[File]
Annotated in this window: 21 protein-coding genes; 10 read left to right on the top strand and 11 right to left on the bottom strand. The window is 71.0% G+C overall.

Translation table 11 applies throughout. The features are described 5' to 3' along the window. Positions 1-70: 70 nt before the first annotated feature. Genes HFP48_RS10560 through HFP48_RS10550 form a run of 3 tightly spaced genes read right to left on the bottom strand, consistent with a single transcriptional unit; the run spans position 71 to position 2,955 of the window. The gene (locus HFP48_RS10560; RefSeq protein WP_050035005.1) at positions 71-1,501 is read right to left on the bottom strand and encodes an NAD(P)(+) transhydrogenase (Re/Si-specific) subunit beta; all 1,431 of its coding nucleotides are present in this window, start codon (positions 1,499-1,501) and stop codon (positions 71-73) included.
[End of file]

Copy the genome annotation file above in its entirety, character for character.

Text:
Annotated in this window: 21 protein-coding genes; 10 read left to right on the top strand and 11 right to left on the bottom strand. The window is 71.0% G+C overall.

Translation table 11 applies throughout. The features are described 5' to 3' along the window. Positions 1-70: 70 nt before the first annotated feature. Genes HFP48_RS10560 through HFP48_RS10550 form a run of 3 tightly spaced genes read right to left on the bottom strand, consistent with a single transcriptional unit; the run spans position 71 to position 2,955 of the window. The gene (locus HFP48_RS10560; RefSeq protein WP_050035005.1) at positions 71-1,501 is read right to left on the bottom strand and encodes an NAD(P)(+) transhydrogenase (Re/Si-specific) subunit beta; all 1,431 of its coding nucleotides are present in this window, start codon (positions 1,499-1,501) and stop codon (positions 71-73) included.